By Yuki Shiwusa. Released in Japan by Hakusensha, serialization ongoing in the magazine Hana to Yume. Released in North America by Viz Media. Translated by JN Productions. Adapted by Ysabet Reinhardt MacFarlane.
I am known for being notoriously easy to please, but it has to be said, I have a type. I have a certain kind of manga that I will automatically pick up sight unseen, and will always assume I will love unless proven otherwise. That type is shoujo manga from Hakusensha’s Hana to Yume magazine. From Skip Beat! and Oresama Teacher back through Fruits Basket and the complete works of Banri Hidaka all the way back to Here Is Greenwood, Hana to Yume is almost always a win for me. So I was prepared for Takane & Hana to please me. And yet I admit to surprise. It surpassed my expectations. What’s more, it surpassed them on the inside cover page. When you can win over a reader before the table of contents, you’re doing something right. Best of all, it kept my attention and kept me laughing and grinning the rest of the volume.
Hana is a cute high school girl with the misfortune to be the younger sister to a girl that is absolutely gorgeous. Her father also works as a corporate guy for a rich conglomerate, and the head of said conglomerate wants his grandson to marry – and thinks that Hana’s sister is pretty and would be just the thing. Unfortunately, the sister blows the whole thing off, so (as the grandfather is getting on and they may as well) they disguise Hana as her sister and try to have the marriage meeting anyway. It is, predictably, a disaster. The grandson, Takane, is arrogant, grumpy, and insensitive, and Hana blows up and storms out. Except… Hana blowing up intrigued Takane, and now he’s taken an interest in her. What follows is their hilarious semi-courtship, involving Takane’s social ineptness and sneering visage, and Hana’s razor-sharp tongue.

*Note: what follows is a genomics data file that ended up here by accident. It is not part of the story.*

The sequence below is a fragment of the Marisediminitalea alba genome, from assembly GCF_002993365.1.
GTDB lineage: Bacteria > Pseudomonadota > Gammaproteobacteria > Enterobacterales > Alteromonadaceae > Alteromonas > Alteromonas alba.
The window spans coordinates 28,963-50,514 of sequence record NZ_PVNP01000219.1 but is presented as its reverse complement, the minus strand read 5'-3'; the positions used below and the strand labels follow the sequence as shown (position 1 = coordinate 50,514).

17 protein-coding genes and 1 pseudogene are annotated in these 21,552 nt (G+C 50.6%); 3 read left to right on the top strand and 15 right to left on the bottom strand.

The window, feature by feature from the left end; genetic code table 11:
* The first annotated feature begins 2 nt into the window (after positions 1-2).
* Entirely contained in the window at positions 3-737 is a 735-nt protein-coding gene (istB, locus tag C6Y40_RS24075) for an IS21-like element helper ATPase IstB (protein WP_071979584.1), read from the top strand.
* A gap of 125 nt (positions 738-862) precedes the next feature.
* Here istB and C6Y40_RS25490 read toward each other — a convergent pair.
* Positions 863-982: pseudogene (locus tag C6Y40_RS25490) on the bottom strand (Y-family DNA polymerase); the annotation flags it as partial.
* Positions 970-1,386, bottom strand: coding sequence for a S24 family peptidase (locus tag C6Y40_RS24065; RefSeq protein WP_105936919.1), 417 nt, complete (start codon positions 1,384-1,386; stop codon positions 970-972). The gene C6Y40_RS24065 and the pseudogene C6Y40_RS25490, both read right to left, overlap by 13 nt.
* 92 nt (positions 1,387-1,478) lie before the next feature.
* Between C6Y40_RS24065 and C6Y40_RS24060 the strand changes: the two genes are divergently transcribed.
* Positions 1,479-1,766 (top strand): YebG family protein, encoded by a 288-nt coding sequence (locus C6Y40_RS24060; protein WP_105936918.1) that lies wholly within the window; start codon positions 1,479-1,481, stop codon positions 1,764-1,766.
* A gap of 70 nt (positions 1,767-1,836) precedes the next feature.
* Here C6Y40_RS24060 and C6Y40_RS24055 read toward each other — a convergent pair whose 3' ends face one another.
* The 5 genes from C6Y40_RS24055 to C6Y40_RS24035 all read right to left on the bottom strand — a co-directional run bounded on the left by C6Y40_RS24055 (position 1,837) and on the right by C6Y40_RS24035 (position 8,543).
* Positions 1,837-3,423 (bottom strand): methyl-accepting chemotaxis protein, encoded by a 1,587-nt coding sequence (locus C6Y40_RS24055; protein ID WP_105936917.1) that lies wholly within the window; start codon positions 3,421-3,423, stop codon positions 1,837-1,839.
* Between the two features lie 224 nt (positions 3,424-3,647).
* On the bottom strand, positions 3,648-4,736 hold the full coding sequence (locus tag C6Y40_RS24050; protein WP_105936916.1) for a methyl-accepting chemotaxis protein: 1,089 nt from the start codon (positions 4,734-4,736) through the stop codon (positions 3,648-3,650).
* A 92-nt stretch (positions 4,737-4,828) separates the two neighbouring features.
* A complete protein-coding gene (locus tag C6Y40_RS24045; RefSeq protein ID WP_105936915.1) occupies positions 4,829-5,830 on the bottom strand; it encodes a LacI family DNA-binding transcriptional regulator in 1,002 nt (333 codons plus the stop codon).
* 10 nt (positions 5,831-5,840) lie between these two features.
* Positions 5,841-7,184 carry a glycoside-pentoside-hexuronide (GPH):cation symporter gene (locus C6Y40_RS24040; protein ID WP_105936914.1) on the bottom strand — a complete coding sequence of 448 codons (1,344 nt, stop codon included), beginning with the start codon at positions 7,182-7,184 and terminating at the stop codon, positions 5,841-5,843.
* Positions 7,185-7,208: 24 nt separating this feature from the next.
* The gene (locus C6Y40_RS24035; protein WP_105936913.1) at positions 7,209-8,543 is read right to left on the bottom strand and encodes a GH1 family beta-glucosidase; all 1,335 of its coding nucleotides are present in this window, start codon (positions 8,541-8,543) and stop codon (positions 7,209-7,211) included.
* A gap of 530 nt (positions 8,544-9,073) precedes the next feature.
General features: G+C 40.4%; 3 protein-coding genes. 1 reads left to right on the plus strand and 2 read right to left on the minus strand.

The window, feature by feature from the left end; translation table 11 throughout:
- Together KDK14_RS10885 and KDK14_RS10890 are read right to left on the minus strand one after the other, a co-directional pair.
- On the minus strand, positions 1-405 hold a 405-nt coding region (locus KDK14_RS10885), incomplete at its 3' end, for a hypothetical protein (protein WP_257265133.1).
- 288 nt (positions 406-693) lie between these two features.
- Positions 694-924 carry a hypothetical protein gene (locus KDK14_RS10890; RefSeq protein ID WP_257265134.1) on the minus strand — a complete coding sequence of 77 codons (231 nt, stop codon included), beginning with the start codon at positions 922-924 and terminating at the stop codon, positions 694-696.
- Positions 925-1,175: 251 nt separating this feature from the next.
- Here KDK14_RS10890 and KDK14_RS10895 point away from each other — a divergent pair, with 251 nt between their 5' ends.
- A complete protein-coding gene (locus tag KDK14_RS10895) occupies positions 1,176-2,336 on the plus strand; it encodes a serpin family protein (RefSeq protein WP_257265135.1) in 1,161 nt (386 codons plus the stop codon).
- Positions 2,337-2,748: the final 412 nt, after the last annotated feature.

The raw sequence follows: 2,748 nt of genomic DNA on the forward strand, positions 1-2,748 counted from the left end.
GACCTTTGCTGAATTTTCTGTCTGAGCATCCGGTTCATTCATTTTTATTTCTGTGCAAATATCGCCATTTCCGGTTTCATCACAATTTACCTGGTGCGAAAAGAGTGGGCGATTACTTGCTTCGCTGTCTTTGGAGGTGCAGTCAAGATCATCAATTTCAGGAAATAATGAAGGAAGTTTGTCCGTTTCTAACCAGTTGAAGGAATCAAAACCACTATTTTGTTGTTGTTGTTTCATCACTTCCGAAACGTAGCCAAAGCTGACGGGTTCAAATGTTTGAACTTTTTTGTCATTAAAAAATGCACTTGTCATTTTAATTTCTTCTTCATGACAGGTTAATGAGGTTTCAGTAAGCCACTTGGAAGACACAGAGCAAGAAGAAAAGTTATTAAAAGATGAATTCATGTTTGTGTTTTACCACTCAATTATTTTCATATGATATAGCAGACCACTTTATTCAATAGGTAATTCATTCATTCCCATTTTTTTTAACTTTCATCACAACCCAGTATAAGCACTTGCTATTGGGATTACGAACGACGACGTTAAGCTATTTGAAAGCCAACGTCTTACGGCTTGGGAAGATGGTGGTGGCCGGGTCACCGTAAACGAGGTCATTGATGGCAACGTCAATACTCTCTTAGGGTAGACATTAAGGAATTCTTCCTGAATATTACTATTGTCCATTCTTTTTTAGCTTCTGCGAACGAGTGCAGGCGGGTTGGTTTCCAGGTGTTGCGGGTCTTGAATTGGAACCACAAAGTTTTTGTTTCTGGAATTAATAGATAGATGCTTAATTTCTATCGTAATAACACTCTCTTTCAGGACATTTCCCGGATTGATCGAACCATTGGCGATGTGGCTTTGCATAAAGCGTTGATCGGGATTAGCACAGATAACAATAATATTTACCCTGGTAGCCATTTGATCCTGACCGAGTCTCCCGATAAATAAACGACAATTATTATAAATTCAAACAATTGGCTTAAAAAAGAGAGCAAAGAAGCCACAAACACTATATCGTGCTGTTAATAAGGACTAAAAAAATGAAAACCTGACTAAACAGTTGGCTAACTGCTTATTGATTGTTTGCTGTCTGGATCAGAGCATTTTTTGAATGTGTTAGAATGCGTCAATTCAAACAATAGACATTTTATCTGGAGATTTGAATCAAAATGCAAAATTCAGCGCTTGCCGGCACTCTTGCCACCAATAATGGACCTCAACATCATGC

I cannot begin to count the things that this series does that are right in my strike zone. Even the cover has her pulling on his tie – I love shots like that. Hana is a down-to-earth girl with a line in retorts, and realizes right away that this is a war to see who can be the most in control. At the start she’s winning over him hands down, as underneath the arrogant persona Takane is awkward and doesn’t really know many social cues – and also is seemingly a genuinely good businessman, something that impresses her. As the volume goes on we see Takane get his own back a bit as Hana has to realize that yes indeed, she may have feelings for him after all. This is all conveyed through some excellent art, particularly the faces – Takane’s one-sided sneer, which is how Hana can tell he’s genuinely happy. Hana’s various reactions to the dumb things that he does. Hell, even when she points at him in an accusatory way at one point, her finger has a little mini-Hana face on it. The art fits the story, which is to say it’s hilarious but also can be romantic when it wants to be.
Essentially, if you are me, this is essential reading. Thankfully, most of you are not me, but even so I highly recommend Takane & Hana. I haven’t been this excited about a shoujo title in some time.